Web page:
We are using as the logo for this conference on folk horror the title illustration from a 1678 pamphlet called “The Mowing-Devil: Or, Strange News out of Hartford-shire.” Perhaps “The Mowing-Devil” might have been a good name for the conference, since so much folk horror links the rural, agriculture, and the demonic. But we wanted to leave room on the conference panels for other incarnations of folk horror from other places (not least, the urban). In any event, we can’t compete with the inspired title of the first conference on folk horror—“A Fiend in the Furrows: Perspective on ‘Folk Horror’ in Literature, Film and Music”—held at Queen’s University Belfast in 2014.
Because it serves as the logo for the conference, I wanted to say something about this pamphlet since it illuminates some recurrent themes of the folk horror tradition.
In the month of August, 1678, a wealthy farmer in Hartfordshire saw that his three-and-a-half acres of oats were ready to be cut down, so he approached a poor neighbor who worked in the summer harvesting others’ crops. The poor neighbor, “as it behoov’d him,” attempted to sell his labor for a good price, and so he asked a bit more than the going rate. This apparently incensed the wealthy farmer who then offered the man “much more under the usual rate than the poor man askt above it.” Angry words ensued, and when the poor man tried to mollify his wealthy neighbor by agreeing to mow his crop at much less than the usual rate, the farmer declared “That the Devil himself should Mow his Oats before he should have any thing to do with him.” And, of course, that’s exactly what the Devil did. In one night, the fields aflame, the Devil cut the farmer’s oats in a perfect circle. The farmer was too terrified to ever touch them after that.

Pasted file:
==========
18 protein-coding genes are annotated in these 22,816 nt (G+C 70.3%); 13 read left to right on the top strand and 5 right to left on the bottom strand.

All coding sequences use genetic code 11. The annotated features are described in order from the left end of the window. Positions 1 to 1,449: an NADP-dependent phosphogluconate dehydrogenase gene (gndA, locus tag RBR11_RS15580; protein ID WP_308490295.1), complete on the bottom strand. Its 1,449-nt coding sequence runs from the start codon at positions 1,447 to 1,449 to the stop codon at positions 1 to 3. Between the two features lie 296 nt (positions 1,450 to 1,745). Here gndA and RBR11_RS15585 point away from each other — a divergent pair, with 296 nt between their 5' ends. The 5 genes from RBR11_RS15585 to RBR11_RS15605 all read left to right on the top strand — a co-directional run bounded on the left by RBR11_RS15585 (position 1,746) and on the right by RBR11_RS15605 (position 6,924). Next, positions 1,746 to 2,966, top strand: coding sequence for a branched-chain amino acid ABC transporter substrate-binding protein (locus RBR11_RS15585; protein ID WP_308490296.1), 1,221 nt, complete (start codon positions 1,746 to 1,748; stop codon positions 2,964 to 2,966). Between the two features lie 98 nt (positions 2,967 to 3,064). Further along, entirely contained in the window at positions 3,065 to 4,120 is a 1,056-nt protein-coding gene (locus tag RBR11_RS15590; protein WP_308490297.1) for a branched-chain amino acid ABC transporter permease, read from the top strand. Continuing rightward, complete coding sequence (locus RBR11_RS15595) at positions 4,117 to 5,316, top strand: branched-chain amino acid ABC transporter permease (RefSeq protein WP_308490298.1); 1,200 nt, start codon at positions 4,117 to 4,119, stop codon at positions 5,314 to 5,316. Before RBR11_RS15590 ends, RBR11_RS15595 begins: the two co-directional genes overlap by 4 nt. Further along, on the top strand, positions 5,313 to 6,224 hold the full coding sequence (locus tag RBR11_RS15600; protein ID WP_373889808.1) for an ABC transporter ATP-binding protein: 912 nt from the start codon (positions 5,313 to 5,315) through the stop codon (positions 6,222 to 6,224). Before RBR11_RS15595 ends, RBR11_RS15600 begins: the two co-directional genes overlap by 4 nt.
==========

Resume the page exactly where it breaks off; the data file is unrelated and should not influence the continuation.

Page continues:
The fact that the Devil lurks in rural areas is, of course, central to folk horror. But, more specifically, the Devil inhabits areas of the natural world that humans have cultivated—farms, fields, furrows, landscapes that mix nature and human activity. It’s no accident that one of the cornerstones of the folk horror filmic canon, The Blood on Satan’s Claw (Piers Haggard, 1971), opens with a boy ploughing a field, just prior to finding a demonic skull buried in the ground, uncovered by the plough.
It’s also telling that a class conflict sets the stage for the entry of the Devil. Folk horror is driven by conflict, often spatially organized (e.g., urban vs. rural) and mobilized by migration. But there’s also conflict around gender, sexuality, ethnicity, and religion—to name only a few sites of contestation. In “The Mowing-Devil,” capitalist logic intrudes into a potentially neighborly relationship as one neighbor is forced to sell his body and labor for as much as he can and the other feels compelled to buy someone else’s labor for as little as possible. In particular, the plight of the poor rural man, who sees the means of employment and income slipping away, will become a staple of folk horror into the twenty-first century.
And lastly, although the pamphlet comes replete with an image of the Devil busily mowing away, He is not actually visible to anyone in the pamphlet. The night of the Devil’s mowing, neighbors see only fields engulfed in flame, and then, the morning after, there are simply neat rows of mowed oats. The Devil, in other words, is an uncanny presence manifest in nature itself—fields, flames, and oats. Indeed, nature often functions in this way in folk horror—as a site of the uncanny demonic or divine. The writer of the pamphlet takes time out from telling the farmer and the laborer’s story to interject that the processes of agriculture inherently demand “hits of Providence,” such as “the aptitude of Soyl, the Seasonableness of Showers, Nourishing Solstices and Salubreous winds, etc.” Just as “Providence” is manifest in agriculture, so too is the demonic manifest as nature in folk horror rather than as an embodied figure in nature.
Anyway, I’m sure there’s much more to be said about this intriguing pamphlet—surely an early folk horror text—so I’m linking to it here.
–Post by Dawn Keetley